Which Came First – The Chicken or The Egg?

Photo of Steve Lysne
Author: Steve Lysne
Published: May 11, 2017

This age-old question seemingly proposes a conundrum that is not easily answered. That is: Chickens emerge from eggs so eggs must come first… but eggs are laid by chickens so the chicken must come first. At first glance this does seem to be an unanswerable question. However students of Dr. Lysne’s and Dr. Strickler’s Biology 2 classes know the answer and soon you will too!

The answer lies with an understanding of biological evolution. That process you probably don’t know a ton about but do know that it involves Charles Darwin and something to do with “survival of the fittest.” Biological evolution tells the story of where we came from; indeed where all of life in its present form came from. Importantly though, biological evolution does not tell us where the original spark of life arose; that is an entirely different question!

With regard to the problem of which came first, the answer is clearly demonstrable and evident in the fossil record as well as in our own DNA. From fossils we know that the first amniotes – those animals that produce “eggs” as we understand them – arose around 350 million years ago (MYA) and probably looked something like small lizards with pointy teeth (indicating that they were carnivores). Birds on the other hand do not appear in the fossil record until much later; some 200 million years after the first amniotes or about 140 MYA. And since the chicken is a bird, the egg preceded the chicken by nearly 200 million years! Not even close to a conundrum as it turns out.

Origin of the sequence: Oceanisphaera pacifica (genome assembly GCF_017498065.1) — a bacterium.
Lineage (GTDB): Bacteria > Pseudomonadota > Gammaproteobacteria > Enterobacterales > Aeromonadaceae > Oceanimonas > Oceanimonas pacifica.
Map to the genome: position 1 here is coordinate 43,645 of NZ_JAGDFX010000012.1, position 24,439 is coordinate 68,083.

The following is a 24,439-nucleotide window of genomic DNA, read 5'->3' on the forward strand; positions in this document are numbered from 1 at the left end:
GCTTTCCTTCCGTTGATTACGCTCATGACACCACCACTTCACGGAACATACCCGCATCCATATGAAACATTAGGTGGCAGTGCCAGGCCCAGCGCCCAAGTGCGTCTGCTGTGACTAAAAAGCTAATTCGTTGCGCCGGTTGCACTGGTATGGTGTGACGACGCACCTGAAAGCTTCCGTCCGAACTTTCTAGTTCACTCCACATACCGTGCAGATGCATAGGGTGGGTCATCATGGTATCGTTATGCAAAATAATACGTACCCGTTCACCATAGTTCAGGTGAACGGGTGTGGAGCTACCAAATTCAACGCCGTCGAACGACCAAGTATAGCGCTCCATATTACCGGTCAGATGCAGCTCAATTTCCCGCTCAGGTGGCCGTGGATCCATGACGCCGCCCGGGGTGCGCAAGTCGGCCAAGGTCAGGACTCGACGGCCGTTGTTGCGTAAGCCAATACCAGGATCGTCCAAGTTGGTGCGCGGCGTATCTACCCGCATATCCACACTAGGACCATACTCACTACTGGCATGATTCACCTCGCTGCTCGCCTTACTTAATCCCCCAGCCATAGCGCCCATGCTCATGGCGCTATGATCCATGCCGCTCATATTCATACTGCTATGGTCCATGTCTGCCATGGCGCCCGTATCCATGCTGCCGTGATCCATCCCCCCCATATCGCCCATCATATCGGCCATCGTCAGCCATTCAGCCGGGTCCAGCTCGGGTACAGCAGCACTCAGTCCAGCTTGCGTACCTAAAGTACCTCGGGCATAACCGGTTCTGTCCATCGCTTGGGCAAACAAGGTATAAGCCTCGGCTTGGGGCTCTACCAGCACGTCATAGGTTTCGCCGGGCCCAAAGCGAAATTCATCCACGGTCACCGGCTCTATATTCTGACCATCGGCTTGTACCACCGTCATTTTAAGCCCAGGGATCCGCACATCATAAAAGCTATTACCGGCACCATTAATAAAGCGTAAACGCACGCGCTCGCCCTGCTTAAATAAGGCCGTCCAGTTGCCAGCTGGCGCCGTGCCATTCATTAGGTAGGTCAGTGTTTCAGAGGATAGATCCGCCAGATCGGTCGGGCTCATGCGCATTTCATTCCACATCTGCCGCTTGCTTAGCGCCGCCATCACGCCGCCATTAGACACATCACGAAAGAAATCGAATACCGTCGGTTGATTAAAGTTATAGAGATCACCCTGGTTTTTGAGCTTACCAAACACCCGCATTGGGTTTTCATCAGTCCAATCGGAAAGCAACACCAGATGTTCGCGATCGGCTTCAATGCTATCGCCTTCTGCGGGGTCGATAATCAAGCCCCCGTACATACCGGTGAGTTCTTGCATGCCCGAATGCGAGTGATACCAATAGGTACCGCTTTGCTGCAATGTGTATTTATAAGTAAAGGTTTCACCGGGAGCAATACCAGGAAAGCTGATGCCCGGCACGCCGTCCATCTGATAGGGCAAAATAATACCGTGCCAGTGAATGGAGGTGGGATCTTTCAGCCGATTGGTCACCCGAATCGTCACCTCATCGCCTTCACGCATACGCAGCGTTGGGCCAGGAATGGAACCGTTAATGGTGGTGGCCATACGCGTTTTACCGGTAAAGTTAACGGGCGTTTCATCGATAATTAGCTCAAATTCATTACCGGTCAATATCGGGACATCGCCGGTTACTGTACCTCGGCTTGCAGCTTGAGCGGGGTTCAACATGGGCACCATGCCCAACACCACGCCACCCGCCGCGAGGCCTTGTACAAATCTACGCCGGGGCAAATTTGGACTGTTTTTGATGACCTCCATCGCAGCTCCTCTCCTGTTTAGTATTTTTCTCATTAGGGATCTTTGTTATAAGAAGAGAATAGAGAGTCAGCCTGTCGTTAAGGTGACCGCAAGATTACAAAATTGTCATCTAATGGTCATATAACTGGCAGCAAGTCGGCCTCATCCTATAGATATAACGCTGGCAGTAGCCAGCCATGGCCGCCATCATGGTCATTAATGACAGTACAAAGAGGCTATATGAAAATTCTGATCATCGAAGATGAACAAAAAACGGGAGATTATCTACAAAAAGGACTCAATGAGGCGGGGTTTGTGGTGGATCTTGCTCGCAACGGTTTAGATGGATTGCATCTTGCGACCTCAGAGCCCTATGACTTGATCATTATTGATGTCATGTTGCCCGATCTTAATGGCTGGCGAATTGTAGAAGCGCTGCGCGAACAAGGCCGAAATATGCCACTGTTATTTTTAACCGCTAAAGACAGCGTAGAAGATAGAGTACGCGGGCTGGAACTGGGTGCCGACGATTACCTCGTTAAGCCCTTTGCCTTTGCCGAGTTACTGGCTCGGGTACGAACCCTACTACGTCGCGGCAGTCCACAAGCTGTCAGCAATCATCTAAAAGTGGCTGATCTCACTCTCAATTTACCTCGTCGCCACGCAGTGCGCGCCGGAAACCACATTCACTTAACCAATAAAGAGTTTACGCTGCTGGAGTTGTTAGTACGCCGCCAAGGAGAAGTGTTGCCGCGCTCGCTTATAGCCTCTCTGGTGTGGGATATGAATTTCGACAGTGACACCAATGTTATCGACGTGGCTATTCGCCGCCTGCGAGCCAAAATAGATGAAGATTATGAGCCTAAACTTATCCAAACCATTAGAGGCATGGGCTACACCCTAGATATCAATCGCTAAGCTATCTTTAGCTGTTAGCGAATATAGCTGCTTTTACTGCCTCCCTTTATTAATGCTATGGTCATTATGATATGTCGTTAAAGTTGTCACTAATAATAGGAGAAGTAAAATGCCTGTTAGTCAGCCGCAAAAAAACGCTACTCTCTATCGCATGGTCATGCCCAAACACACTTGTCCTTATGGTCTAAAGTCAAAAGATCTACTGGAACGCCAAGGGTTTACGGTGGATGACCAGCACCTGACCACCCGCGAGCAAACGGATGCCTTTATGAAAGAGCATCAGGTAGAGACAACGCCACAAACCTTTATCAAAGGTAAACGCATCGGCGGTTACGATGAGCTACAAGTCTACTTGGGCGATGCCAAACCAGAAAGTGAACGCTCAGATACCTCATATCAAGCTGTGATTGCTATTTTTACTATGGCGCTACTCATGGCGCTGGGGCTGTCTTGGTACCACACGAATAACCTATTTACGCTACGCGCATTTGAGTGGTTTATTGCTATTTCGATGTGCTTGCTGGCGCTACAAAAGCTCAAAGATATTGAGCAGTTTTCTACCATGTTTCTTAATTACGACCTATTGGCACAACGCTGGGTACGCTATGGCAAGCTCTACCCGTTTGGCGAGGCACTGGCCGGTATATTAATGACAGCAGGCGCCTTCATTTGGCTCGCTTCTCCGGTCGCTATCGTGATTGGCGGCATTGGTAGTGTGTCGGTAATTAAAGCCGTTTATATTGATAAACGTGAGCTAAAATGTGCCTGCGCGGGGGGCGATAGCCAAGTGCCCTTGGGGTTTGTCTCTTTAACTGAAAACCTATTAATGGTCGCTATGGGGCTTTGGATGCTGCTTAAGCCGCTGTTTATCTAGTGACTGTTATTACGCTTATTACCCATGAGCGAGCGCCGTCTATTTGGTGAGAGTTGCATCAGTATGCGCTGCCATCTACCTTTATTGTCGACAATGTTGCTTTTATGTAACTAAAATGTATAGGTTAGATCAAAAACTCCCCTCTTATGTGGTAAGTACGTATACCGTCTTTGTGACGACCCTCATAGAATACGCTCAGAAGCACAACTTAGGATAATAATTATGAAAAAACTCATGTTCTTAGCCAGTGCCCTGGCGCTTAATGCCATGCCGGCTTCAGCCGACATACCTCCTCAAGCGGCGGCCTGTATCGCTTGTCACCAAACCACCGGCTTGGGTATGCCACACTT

Interestingly we can also see evidence of this amazing story in our own DNA. While the egg may have evolved in early reptiles, we are mammals and all mammals still retain an egg in some form and the genes for the development of that early reptilian egg still exist within you and me! However, instead of laying eggs outside of the animal body as is the case with reptiles and birds, most mammal embryos complete development partially or entirely within the mother. The yolk sac – that yellow part of the fried egg you may have had for breakfast – is still retained in humans but the genes for the yolk itself are no longer functional as human embryos derive nutrition directly from the mother via the placenta. These non-functional genes are called “pseudogenes” and represent a large proportion of the human genome as well as a connection to our reptilian ancestors. Thus the age-old question has been resolved – like the relationship between reptiles, birds, and mammals – and you now know, incontrovertibly, which came first. The egg!

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